Backslash followed by an ASCII letter (26 letters 'A' through 'Z' and 'a' through 'z') or digit ('0' through '9') has a special meaning.

  • 'n': Newline (U+000A LINE FEED)
  • 't': Tab (U+0009 CHARACTER TABULATION)
  • Any other letter (and any digit) will either insert a � (U+FFFD REPLACEMENT CHARACTER) or cause a parse error, depending on the value you pass as the second parameter to parse.
let line = r#"General\t Kenobi\n"#;
assert_eq!(shellish_parse::parse(line, true).unwrap(), &[
    "General\t", "Kenobi\n",

Backslash followed by a newline followed by any number of unescaped tabs or spaces will give nothing, just like in Rust strings. (i.e. you may continue a command line onto another line by preceding the linebreak with a backslash)

let line = r#"You will die br\
              aver than most."#;
assert_eq!(shellish_parse::parse(line, true).unwrap(), &[
    "You", "will", "die", "braver", "than", "most."

Backslash followed by anything else will give that character, ignoring any special meaning it might otherwise have had.

let line = r#"Four\-score\ and\ seven \"years\" ago"#;
assert_eq!(shellish_parse::parse(line, true).unwrap(), &[
    "Four-score and seven", "\"years\"", "ago"

Future versions may add more special characters. These will only be denoted by letter(s) or digit(s). For all other characters, the handling of backslash is guaranteed not to change.


(All example input strings in this section are given as raw strings. The backslashes and quotation marks you see in them are literal.)

You may quote parts of the command line. The quoted text will all go into the same element.

let line = r#"cp "Quotation Mark Test" "Quotation Mark Test Backup""#;
assert_eq!(shellish_parse::parse(line, true).unwrap(), &[
    "cp", "Quotation Mark Test", "Quotation Mark Test Backup"

Quoting will not create a new element on its own.

let line = r#"I Probably Should Have"Added A Space!""#;
assert_eq!(shellish_parse::parse(line, true).unwrap(), &[
    "I", "Probably", "Should", "HaveAdded A Space!"

There are two kinds of quotation. A double-quoted string will interpret backslash escapes, including \".

let line = r#"movie recommend "\"Swing it\" magistern""#;
assert_eq!(shellish_parse::parse(line, true).unwrap(), &[
    "movie", "recommend", "\"Swing it\" magistern"

A single-quoted string will not interpret backslash escapes, not even \'!

let line = r#"addendum 'and then he said "But I haven'\''t seen it, I \
just searched for '\''movies with quotes in their titles'\'' on IMDB and \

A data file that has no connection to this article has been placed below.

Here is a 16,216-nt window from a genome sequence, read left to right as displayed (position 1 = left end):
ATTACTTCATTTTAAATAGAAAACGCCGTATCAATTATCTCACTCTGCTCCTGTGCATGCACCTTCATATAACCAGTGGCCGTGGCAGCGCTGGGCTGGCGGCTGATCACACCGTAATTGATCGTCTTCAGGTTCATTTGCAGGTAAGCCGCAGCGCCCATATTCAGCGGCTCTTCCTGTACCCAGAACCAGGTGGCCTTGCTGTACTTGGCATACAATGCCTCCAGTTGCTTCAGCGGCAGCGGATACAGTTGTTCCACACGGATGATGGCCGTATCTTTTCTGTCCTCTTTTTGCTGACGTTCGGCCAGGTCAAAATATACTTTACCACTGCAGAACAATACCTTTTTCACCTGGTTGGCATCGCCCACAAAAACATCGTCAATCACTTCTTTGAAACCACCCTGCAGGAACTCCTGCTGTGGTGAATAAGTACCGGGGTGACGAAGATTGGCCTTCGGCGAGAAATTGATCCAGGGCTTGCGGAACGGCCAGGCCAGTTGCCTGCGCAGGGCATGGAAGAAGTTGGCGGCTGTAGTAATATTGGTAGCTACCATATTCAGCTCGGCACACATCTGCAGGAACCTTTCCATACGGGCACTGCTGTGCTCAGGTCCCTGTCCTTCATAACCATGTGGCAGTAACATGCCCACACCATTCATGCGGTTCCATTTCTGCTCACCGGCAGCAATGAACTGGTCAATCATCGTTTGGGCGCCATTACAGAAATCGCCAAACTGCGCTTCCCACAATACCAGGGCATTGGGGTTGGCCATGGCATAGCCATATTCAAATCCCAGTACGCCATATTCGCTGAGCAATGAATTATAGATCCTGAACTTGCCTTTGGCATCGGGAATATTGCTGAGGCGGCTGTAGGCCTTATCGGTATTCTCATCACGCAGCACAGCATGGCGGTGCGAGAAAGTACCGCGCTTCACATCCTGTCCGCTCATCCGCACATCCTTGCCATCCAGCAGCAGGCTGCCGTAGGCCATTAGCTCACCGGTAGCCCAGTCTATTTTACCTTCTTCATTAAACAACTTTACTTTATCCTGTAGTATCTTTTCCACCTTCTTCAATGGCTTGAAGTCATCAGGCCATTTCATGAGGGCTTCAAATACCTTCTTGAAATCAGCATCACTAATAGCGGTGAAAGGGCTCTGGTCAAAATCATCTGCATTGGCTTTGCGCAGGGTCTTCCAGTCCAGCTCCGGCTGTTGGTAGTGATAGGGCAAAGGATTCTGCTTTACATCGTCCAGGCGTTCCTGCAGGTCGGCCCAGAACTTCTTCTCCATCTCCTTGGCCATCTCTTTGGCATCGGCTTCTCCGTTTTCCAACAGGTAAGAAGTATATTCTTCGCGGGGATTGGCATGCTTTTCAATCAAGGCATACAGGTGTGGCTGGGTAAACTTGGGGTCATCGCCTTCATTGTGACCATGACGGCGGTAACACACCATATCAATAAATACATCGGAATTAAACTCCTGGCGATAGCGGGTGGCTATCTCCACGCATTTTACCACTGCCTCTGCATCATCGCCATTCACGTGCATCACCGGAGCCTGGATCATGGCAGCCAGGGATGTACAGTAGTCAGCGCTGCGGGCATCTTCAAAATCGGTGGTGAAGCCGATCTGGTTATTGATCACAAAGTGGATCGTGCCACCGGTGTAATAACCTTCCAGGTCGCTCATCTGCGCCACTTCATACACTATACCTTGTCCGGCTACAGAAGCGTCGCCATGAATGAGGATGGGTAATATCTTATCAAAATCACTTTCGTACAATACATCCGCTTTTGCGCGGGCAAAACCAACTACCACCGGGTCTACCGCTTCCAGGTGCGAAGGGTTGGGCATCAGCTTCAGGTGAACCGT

saw that it was popular"'"#;
assert_eq!(shellish_parse::parse(line, true).unwrap(), &[
    "addendum", "and then he said \"But I haven't seen it, I just \
searched for 'movies with quotes in their titles' on IMDB and saw that it \
was popular\""


parse returns Err(ParseResult::...) on failure. There are three ways parsing can fail:

  1. Dangling backslash: like this\
  2. Unterminated string: like "this
  3. Unrecognized escape sequence: like this\m

In the first two cases, parsing could succeed if there were only more input to read. So you can handle these errors by prompting for more input, adding it onto the end of the string, and trying again. The needs_continuation method of ParseResult is here to help:

// note: raw strings
let input_lines = [r#"This is not a very \"#,
                   r#"long line, so why did \"#,
                   r#"we choose to 'force "#,
let mut input_iter = input_lines.into_iter();
let mut buf = input_iter.next().unwrap().to_string();
let result = loop {
    match shellish_parse::parse(&buf, true) {
        Err(x) if x.needs_continuation() => {
            buf.push('\n'); // don't forget this part!
        x => break x,
assert_eq!(result.unwrap(), &[
    "This", "is", "not", "a", "very", "long", "line,", "so", "why", "did",
    "we", "choose", "to", "force \ncontinuation?"


shellish_parse is copyright 2022, Solra Bizna, and licensed under either of:

at your option.

Unless you explicitly state otherwise, any contribution intentionally submitted for inclusion in the shellish_parse crate by you, as defined in the Apache-2.0 license, shall be dual licensed as above, without any additional terms or conditions.

License: MIT OR Apache-2.0

No runtime deps